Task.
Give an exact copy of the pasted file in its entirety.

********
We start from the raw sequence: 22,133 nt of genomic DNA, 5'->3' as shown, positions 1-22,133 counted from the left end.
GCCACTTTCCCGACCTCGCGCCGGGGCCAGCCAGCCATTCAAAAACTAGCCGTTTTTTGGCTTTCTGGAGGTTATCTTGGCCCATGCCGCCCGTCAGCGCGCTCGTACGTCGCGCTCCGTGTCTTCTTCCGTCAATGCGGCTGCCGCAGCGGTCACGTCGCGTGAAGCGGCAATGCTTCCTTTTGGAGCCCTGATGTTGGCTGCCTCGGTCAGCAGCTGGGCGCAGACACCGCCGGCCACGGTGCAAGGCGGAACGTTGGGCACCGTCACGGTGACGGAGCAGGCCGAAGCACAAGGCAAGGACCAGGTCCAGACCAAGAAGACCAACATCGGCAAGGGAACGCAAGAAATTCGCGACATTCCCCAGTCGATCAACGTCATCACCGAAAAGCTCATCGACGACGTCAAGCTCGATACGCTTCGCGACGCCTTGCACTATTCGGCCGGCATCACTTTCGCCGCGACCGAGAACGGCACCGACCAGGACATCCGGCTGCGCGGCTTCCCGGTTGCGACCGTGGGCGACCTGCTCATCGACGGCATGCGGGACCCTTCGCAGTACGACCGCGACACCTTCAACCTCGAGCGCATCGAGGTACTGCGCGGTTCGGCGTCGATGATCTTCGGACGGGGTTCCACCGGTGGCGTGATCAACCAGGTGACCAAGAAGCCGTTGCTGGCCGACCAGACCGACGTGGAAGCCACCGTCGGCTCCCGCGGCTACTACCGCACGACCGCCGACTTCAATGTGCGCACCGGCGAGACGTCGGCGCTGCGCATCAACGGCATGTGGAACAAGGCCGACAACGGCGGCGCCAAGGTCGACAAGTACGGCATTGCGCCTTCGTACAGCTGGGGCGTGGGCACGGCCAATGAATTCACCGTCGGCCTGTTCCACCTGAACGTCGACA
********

We start from the raw sequence: 22,133 nt of genomic DNA, 5'->3' as shown, positions 1-22,133 counted from the left end.
GCCACTTTCCCGACCTCGCGCCGGGGCCAGCCAGCCATTCAAAAACTAGCCGTTTTTTGGCTTTCTGGAGGTTATCTTGGCCCATGCCGCCCGTCAGCGCGCTCGTACGTCGCGCTCCGTGTCTTCTTCCGTCAATGCGGCTGCCGCAGCGGTCACGTCGCGTGAAGCGGCAATGCTTCCTTTTGGAGCCCTGATGTTGGCTGCCTCGGTCAGCAGCTGGGCGCAGACACCGCCGGCCACGGTGCAAGGCGGAACGTTGGGCACCGTCACGGTGACGGAGCAGGCCGAAGCACAAGGCAAGGACCAGGTCCAGACCAAGAAGACCAACATCGGCAAGGGAACGCAAGAAATTCGCGACATTCCCCAGTCGATCAACGTCATCACCGAAAAGCTCATCGACGACGTCAAGCTCGATACGCTTCGCGACGCCTTGCACTATTCGGCCGGCATCACTTTCGCCGCGACCGAGAACGGCACCGACCAGGACATCCGGCTGCGCGGCTTCCCGGTTGCGACCGTGGGCGACCTGCTCATCGACGGCATGCGGGACCCTTCGCAGTACGACCGCGACACCTTCAACCTCGAGCGCATCGAGGTACTGCGCGGTTCGGCGTCGATGATCTTCGGACGGGGTTCCACCGGTGGCGTGATCAACCAGGTGACCAAGAAGCCGTTGCTGGCCGACCAGACCGACGTGGAAGCCACCGTCGGCTCCCGCGGCTACTACCGCACGACCGCCGACTTCAATGTGCGCACCGGCGAGACGTCGGCGCTGCGCATCAACGGCATGTGGAACAAGGCCGACAACGGCGGCGCCAAGGTCGACAAGTACGGCATTGCGCCTTCGTACAGCTGGGGCGTGGGCACGGCCAATGAATTCACCGTCGGCCTGTTCCACCTGAACGTCGACA